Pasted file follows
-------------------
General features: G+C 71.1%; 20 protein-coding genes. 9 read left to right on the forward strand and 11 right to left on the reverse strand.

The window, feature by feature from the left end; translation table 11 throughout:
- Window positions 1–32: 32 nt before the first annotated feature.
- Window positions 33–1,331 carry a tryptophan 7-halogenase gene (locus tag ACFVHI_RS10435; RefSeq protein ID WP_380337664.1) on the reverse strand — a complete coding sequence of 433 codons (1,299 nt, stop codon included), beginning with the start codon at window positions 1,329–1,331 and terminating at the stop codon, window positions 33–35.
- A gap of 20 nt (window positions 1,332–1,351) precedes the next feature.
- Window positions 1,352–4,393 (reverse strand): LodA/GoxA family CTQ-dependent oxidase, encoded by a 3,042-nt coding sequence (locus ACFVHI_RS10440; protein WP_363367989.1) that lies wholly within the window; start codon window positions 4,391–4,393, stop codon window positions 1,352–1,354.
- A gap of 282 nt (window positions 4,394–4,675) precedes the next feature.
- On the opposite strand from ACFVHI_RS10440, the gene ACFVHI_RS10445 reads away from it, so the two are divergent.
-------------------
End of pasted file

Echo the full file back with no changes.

General features: G+C 71.1%; 20 protein-coding genes. 9 read left to right on the forward strand and 11 right to left on the reverse strand.

The window, feature by feature from the left end; translation table 11 throughout:
- Window positions 1–32: 32 nt before the first annotated feature.
- Window positions 33–1,331 carry a tryptophan 7-halogenase gene (locus tag ACFVHI_RS10435; RefSeq protein ID WP_380337664.1) on the reverse strand — a complete coding sequence of 433 codons (1,299 nt, stop codon included), beginning with the start codon at window positions 1,329–1,331 and terminating at the stop codon, window positions 33–35.
- A gap of 20 nt (window positions 1,332–1,351) precedes the next feature.
- Window positions 1,352–4,393 (reverse strand): LodA/GoxA family CTQ-dependent oxidase, encoded by a 3,042-nt coding sequence (locus ACFVHI_RS10440; protein WP_363367989.1) that lies wholly within the window; start codon window positions 4,391–4,393, stop codon window positions 1,352–1,354.
- A gap of 282 nt (window positions 4,394–4,675) precedes the next feature.
- On the opposite strand from ACFVHI_RS10440, the gene ACFVHI_RS10445 reads away from it, so the two are divergent.